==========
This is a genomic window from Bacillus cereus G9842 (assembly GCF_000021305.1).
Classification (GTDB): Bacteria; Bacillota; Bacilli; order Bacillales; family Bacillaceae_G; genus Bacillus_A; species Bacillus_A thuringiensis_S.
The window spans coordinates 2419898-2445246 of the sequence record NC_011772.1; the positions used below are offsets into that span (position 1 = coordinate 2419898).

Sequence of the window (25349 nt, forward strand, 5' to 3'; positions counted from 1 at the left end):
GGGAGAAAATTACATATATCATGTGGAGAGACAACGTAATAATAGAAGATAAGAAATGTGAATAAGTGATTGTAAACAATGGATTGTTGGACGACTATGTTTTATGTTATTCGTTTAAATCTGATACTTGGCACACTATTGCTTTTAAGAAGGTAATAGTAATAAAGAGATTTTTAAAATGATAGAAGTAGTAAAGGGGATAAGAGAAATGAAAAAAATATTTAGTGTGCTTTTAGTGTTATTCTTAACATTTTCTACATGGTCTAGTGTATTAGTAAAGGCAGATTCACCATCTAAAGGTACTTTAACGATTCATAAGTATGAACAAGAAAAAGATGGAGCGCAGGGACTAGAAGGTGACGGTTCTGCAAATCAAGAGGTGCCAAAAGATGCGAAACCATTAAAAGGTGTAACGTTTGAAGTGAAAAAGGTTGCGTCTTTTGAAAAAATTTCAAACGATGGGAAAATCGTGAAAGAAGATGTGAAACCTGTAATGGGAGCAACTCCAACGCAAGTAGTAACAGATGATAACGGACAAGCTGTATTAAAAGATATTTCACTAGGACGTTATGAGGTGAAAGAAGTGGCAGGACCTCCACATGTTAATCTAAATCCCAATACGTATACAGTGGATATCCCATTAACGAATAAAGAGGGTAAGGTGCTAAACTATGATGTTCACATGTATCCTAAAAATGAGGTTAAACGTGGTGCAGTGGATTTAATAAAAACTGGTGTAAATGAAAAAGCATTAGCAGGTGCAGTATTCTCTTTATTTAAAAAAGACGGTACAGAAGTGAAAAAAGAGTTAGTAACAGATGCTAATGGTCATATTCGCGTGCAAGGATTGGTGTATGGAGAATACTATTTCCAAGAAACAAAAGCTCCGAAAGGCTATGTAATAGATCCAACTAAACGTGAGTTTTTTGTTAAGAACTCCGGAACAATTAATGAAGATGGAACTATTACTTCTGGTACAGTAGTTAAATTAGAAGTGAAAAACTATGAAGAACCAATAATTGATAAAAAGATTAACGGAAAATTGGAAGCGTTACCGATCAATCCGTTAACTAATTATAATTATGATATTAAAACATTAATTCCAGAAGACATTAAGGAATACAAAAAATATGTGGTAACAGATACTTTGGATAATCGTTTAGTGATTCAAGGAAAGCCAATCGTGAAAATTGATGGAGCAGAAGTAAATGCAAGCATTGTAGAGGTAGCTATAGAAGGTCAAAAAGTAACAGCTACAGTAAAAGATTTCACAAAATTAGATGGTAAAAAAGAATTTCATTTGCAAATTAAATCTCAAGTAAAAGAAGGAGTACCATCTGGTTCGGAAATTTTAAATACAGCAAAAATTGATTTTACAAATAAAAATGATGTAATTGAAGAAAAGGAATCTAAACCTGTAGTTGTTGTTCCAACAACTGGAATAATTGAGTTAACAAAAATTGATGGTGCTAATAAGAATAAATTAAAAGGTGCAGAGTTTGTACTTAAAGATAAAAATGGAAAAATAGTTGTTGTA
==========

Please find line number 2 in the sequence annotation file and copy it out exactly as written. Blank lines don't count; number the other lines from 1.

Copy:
Classification (GTDB): Bacteria; Bacillota; Bacilli; order Bacillales; family Bacillaceae_G; genus Bacillus_A; species Bacillus_A thuringiensis_S.